If you turn back the clock, Imran Khan was another truly charismatic leader. His greatest claim to fame was obviously leading Pakistan to the World Cup win Down Under against all odds. From being all out for 70 odd vs England (the game was luckily abandoned due to rain) to winning it all in Melbourne- it was the stuff of dreams. Imran had the amazing knack to back youngsters and give them confidence- from Qadir to Akram to Inzy- the young blood prospered under him. His magnetic charm and good looks as also the noble cause he espoused for (making a cancer hospital in memory of his late mother) made him appeal to the masses.

There have been a few leaders who have led great teams. Think of the Windies in the late 70’s and Clive Lloyd’s name flashes up. The Aussie ‘Invincibles’ in the early 2000’s and there’s the dour ‘no nonsense’ Steve Waugh. Or the Indian team in the 80’s and that unforgettable picture of Kapil lifting the Prudential Cup in Lords in 1983- these were good leaders who created great milestones. Then there were a few ‘New Age’ leaders who changed the way their team played the game – Martin Crowe in the 1992 World Cup and Arjuna Ranatunga in the 1996 World Cup are the names that pop up. With the novelty of pinch hitting, we got a flavor of T20 cricket well ahead of it’s time.

We have a few young Turks who took over the reign early in their careers and led their country with great success over a long period of time- Stephen Fleming and Graeme Smith are two great examples. There was also the case of average players who were great leaders- Mike Brearley probably justified his position in the team more as a captain than as a batsman. He was known to be among the most astute leaders.

A few possible great captains missed the cut and never got the chance to lead their countries. Shane Warne ‘The Maverick’ shone so brightly as captain for Rajasthan Royals in IPL1- winning it all with a group of youngsters. Specifying a role for every player and maximizing their potential. Yusuf Pathan, Shane Watson and Sohail Tanvir prospered under him. Gautam Gambhir (GG) and his aggression won two IPL’s for KKR. GG unfortunately played for India when the MSD wave was on in full swing. The super attacking fields that GG set won many a game for KKR in IPL- India’s loss was possibly KKR’s gain. There was also ‘Mr.Tracer Bullet’ Ravi Shastri- currently coach of the Indian team. A habitual straight talker, ‘Shaz’ is known to be shrewd strategist with a mind that would have made a good captain.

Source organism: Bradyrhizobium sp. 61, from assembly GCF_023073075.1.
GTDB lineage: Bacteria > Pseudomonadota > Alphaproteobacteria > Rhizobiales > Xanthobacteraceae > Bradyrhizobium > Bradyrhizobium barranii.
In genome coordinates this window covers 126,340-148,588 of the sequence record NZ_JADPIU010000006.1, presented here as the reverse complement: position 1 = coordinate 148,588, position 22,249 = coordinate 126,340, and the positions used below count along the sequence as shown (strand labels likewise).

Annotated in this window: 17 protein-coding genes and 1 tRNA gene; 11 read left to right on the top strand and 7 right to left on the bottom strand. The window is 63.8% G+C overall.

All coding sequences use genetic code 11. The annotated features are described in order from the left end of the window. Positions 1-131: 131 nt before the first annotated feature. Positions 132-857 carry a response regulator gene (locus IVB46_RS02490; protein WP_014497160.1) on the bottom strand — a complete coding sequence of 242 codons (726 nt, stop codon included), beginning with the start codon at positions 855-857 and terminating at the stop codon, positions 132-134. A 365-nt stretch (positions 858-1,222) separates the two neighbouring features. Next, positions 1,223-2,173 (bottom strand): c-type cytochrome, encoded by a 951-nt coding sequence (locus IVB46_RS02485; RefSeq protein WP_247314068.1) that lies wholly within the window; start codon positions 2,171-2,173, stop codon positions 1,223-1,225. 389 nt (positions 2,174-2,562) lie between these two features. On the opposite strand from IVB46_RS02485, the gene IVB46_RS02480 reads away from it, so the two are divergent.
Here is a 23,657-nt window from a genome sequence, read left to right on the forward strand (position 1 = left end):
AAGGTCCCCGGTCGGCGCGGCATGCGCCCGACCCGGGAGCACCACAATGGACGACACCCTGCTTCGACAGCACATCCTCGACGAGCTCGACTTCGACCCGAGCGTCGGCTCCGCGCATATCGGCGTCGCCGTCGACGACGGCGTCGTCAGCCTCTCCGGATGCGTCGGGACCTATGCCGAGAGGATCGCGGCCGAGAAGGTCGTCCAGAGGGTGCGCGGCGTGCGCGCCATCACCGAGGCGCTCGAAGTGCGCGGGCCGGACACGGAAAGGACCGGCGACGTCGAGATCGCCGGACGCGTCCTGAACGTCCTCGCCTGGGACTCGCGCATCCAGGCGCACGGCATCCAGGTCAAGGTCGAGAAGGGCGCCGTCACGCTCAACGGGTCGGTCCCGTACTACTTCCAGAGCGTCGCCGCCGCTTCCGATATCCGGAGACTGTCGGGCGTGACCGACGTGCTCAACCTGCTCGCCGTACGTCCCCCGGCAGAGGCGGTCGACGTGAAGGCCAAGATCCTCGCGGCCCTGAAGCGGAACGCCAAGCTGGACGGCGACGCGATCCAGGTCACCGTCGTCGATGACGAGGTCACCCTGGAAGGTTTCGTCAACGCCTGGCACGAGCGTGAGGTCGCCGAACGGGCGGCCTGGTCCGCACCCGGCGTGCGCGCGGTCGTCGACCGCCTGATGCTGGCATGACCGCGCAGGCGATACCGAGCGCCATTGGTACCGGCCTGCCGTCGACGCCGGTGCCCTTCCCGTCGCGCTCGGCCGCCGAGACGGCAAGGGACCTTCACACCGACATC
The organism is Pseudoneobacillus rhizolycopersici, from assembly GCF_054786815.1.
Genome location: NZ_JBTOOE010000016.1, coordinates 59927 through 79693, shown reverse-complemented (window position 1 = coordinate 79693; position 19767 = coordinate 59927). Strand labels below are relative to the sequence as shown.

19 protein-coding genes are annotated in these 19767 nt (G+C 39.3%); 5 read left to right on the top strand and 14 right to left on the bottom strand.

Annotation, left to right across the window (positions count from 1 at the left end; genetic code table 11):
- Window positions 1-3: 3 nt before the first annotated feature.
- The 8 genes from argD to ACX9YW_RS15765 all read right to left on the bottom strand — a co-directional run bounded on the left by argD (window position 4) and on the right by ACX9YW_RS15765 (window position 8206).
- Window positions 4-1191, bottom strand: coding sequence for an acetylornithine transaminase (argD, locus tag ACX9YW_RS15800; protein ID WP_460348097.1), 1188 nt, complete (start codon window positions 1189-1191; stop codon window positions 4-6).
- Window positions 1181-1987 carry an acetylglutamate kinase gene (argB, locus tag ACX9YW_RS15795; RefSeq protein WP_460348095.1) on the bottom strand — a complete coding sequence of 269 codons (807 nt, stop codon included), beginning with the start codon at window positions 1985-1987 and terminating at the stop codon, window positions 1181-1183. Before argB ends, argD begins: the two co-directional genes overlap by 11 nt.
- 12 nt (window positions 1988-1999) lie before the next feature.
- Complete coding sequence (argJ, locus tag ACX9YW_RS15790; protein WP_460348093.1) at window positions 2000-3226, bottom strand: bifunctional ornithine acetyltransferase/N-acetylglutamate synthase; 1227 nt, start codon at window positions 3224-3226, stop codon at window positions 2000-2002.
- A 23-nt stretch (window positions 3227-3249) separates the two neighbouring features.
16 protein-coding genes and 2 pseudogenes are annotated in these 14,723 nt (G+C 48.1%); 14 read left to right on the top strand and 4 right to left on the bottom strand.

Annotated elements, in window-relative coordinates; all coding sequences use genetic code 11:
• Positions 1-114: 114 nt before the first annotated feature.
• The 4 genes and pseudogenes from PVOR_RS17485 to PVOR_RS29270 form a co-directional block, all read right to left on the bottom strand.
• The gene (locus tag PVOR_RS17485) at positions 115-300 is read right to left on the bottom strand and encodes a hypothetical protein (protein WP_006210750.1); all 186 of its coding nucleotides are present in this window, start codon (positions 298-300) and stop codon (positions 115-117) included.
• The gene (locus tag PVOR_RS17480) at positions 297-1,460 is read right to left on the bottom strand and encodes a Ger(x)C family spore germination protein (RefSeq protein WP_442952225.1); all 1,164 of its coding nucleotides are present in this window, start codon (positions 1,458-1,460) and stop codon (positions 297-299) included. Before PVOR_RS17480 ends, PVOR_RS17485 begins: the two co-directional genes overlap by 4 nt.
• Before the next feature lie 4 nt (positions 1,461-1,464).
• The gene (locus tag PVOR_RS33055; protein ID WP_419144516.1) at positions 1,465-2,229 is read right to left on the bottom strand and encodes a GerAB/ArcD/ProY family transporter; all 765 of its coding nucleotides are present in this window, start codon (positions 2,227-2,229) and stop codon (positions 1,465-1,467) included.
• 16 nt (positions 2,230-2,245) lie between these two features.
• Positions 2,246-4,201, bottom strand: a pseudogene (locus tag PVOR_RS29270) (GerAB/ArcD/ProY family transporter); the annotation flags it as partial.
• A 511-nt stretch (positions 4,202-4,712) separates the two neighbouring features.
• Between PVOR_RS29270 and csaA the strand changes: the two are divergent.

The one leader who has truly impressed me of late is Mithali Raj. She has a 50+ average for India and has been a successful Indian player in a sport dominated by the Aussies and the English. But she has stood apart for her cool and calm demeanour and she has truly led from the front. Batting for ‘more women power’ in a sports dominated by the men, she has vouched for more live women’s matches on TV and hopefully she will be a reason why we will have a Women’s IPL someday. Amidst many leaders, she stands out- as a true ambassador.

So you have the super aggressive Kohli, to the cool MSD; charismatic Imran to the ‘no nonsense’ Steveda; ‘Mr. Milestone’ Lloyd to the ‘Prudential’ Kapil; the maverick Warne to the ‘ambassador’ Mithali. Who do you think is the greatest captain? No points for guessing, my vote goes to the one and only Royal Bengal Tiger- to Sourav ‘Dada’ Ganguly- because there can be many contenders, but you know there can only be one ‘Maharaja’.